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dawn

[dawn]
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noun
  1. the first appearance of daylight in the morning: Dawn broke over the valley.
  2. the beginning or rise of anything; advent: the dawn of civilization.
verb (used without object)
  1. to begin to grow light in the morning: The day dawned with a cloudless sky.
  2. to begin to open or develop.
  3. to begin to be perceived (usually followed by on): The idea dawned on him.

Origin of dawn

before 1150; Middle English dawen (v.), Old English dagian, derivative of dæg day; akin to Old Norse daga, Middle Dutch, Middle Low German dagen, Old High German tagēn
Related formsdawn·like, adjectiveun·dawned, adjective

Synonyms

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1. daybreak, sunrise. 5. appear, occur, break.

Antonyms

1. sunset.
Dictionary.com Unabridged Based on the Random House Unabridged Dictionary, © Random House, Inc. 2018
British Dictionary definitions for dawn on

dawn

noun
  1. daybreak; sunriseRelated adjective: auroral
  2. the sky when light first appears in the morning
  3. the beginning of something
verb (intr)
  1. to begin to grow light after the night
  2. to begin to develop, appear, or expand
  3. (usually foll by on or upon) to begin to become apparent (to)
Derived Formsdawnlike, adjective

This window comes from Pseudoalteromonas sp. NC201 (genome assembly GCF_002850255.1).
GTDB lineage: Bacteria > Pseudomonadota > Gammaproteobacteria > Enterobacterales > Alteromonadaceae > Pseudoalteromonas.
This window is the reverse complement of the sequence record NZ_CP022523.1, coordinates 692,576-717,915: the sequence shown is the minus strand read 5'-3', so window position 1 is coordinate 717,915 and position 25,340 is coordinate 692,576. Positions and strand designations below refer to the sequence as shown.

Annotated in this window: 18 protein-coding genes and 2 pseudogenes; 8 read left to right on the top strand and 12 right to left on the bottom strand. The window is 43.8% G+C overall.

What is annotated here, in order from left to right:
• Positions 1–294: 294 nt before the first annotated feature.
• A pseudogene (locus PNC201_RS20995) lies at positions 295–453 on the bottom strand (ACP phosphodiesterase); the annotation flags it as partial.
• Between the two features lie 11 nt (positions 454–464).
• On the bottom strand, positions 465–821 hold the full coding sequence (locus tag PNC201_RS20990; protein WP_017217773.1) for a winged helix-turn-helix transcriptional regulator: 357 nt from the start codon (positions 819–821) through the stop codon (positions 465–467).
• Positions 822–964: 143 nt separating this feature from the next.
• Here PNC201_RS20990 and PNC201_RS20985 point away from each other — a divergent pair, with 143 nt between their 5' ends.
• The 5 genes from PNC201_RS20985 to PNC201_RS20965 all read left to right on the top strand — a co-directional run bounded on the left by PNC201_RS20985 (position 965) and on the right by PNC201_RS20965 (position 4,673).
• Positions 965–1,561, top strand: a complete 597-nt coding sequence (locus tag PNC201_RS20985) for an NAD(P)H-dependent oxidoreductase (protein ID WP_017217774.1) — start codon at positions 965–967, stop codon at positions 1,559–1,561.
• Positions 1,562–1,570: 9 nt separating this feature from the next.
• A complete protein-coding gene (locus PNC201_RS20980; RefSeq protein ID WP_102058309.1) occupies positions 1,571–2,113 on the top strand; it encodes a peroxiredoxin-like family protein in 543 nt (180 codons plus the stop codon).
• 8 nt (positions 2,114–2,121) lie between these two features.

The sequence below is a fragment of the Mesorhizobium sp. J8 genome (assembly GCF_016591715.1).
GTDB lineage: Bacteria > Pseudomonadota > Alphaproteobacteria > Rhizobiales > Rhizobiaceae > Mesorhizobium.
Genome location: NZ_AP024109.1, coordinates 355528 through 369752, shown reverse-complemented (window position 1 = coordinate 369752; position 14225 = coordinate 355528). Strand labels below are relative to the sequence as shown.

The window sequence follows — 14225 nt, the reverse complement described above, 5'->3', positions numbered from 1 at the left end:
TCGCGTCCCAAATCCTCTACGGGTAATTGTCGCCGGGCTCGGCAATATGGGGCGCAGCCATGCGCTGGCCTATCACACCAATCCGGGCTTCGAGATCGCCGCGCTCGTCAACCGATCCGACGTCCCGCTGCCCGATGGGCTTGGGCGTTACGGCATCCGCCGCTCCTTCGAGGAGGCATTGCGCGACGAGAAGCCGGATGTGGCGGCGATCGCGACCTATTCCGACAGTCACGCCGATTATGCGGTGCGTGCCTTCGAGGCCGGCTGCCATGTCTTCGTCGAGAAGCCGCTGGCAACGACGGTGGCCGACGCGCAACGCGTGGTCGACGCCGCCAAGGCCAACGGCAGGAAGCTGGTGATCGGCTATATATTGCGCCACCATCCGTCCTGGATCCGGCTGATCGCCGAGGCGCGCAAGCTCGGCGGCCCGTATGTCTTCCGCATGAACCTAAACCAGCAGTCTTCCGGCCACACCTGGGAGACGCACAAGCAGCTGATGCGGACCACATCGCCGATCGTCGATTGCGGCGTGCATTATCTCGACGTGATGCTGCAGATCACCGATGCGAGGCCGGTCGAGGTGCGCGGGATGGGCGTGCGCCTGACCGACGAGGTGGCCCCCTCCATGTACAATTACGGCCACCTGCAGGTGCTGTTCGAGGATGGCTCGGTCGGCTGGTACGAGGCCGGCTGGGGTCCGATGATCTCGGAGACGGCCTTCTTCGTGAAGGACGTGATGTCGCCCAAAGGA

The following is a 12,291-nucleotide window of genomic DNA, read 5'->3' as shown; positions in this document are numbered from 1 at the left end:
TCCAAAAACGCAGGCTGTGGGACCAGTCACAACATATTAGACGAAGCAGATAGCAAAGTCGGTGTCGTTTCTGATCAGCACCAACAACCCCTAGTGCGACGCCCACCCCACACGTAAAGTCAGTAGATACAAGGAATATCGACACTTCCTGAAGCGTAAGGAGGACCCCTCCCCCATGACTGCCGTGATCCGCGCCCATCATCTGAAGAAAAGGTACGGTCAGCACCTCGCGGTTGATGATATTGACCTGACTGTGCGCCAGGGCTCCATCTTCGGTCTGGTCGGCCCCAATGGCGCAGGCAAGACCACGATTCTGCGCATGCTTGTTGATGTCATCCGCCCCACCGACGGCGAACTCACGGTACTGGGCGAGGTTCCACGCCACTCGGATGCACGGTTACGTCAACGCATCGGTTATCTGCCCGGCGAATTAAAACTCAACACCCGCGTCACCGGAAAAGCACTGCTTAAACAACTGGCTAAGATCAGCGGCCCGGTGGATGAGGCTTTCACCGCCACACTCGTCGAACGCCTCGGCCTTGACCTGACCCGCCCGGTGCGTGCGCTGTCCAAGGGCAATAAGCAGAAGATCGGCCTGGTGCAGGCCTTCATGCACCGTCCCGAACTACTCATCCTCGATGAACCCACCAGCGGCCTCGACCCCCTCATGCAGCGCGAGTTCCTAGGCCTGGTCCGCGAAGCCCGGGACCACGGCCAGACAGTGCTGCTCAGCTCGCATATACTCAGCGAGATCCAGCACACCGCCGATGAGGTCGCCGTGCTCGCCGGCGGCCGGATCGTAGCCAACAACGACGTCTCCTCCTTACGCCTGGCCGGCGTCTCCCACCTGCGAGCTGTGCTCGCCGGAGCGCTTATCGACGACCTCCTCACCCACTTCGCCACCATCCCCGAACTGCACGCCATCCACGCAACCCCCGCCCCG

Word Origin

Old English dagian to dawn; see day
Collins English Dictionary - Complete & Unabridged 2012 Digital Edition © William Collins Sons & Co. Ltd. 1979, 1986 © HarperCollins Publishers 1998, 2000, 2003, 2005, 2006, 2007, 2009, 2012

Word Origin and History for dawn on

dawn

n.

1590s, from dawn (v.).

dawn

v.

c.1200, dauen, "to dawn, grow light," shortened or back-formed from dauinge, dauing "period between darkness and sunrise," (c.1200), from Old English dagung, from dagian "to become day," from root of dæg "day" (see day). Probably influenced by a Scandinavian word (cf. Danish dagning, Old Norse dagan "a dawning;" cf. also German tagen "to dawn"). Related: Dawned; dawning.

Online Etymology Dictionary, © 2010 Douglas Harper

Idioms and Phrases with dawn on

dawn on

Also, dawn upon. Become evident or understood, as in It finally dawned on him that he was expected to call them, or Around noon it dawned upon me that I had never eaten breakfast. This expression transfers the beginning of daylight to the beginning of a thought process. Harriet Beecher Stowe had it in Uncle Tom's Cabin (1852): “The idea that they had either feelings or rights had never dawned upon her.” [Mid-1800s]

dawn

In addition to the idiom beginning with dawn

also see:

The American Heritage® Idioms Dictionary Copyright © 2002, 2001, 1995 by Houghton Mifflin Harcourt Publishing Company. Published by Houghton Mifflin Harcourt Publishing Company.